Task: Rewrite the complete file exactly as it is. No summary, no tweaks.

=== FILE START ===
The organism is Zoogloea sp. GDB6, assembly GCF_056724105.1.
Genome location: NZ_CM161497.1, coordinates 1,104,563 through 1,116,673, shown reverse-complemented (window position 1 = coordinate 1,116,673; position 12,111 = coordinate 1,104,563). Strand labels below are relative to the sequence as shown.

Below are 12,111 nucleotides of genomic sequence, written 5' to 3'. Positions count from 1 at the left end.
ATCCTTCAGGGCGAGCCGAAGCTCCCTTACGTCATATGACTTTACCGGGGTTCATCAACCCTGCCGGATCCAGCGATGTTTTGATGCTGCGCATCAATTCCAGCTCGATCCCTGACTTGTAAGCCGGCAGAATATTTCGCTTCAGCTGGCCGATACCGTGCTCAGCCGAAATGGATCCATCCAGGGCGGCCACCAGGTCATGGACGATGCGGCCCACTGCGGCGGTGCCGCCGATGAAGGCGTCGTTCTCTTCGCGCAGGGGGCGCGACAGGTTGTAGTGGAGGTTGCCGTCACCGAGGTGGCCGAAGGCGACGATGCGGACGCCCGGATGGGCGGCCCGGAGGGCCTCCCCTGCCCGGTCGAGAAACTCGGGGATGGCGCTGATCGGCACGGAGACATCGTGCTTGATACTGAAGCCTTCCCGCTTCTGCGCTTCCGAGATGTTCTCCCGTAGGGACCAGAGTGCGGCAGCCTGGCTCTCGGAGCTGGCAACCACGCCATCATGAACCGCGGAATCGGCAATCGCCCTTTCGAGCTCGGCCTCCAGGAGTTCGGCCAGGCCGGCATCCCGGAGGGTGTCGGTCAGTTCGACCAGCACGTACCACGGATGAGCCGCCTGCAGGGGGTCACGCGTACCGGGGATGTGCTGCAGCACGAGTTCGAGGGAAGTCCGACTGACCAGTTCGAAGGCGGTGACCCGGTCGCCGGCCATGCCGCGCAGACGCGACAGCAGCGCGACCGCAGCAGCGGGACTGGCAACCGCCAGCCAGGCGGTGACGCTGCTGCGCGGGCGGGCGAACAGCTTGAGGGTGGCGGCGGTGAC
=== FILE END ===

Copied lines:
The organism is Zoogloea sp. GDB6, assembly GCF_056724105.1.
Genome location: NZ_CM161497.1, coordinates 1,104,563 through 1,116,673, shown reverse-complemented (window position 1 = coordinate 1,116,673; position 12,111 = coordinate 1,104,563). Strand labels below are relative to the sequence as shown.

Below are 12,111 nucleotides of genomic sequence, written 5' to 3'. Positions count from 1 at the left end.
ATCCTTCAGGGCGAGCCGAAGCTCCCTTACGTCATATGACTTTACCGGGGTTCATCAACCCTGCCGGATCCAGCGATGTTTTGATGCTGCGCATCAATTCCAGCTCGATCCCTGACTTGTAAGCCGGCAGAATATTTCGCTTCAGCTGGCCGATACCGTGCTCAGCCGAAATGGATCCATCCAGGGCGGCCACCAGGTCATGGACGATGCGGCCCACTGCGGCGGTGCCGCCGATGAAGGCGTCGTTCTCTTCGCGCAGGGGGCGCGACAGGTTGTAGTGGAGGTTGCCGTCACCGAGGTGGCCGAAGGCGACGATGCGGACGCCCGGATGGGCGGCCCGGAGGGCCTCCCCTGCCCGGTCGAGAAACTCGGGGATGGCGCTGATCGGCACGGAGACATCGTGCTTGATACTGAAGCCTTCCCGCTTCTGCGCTTCCGAGATGTTCTCCCGTAGGGACCAGAGTGCGGCAGCCTGGCTCTCGGAGCTGGCAACCACGCCATCATGAACCGCGGAATCGGCAATCGCCCTTTCGAGCTCGGCCTCCAGGAGTTCGGCCAGGCCGGCATCCCGGAGGGTGTCGGTCAGTTCGACCAGCACGTACCACGGATGAGCCGCCTGCAGGGGGTCACGCGTACCGGGGATGTGCTGCAGCACGAGTTCGAGGGAAGTCCGACTGACCAGTTCGAAGGCGGTGACCCGGTCGCCGGCCATGCCGCGCAGACGCGACAGCAGCGCGACCGCAGCAGCGGGACTGGCAACCGCCAGCCAGGCGGTGACGCTGCTGCGCGGGCGGGCGAACAGCTTGAGGGTGGCGGCGGTGAC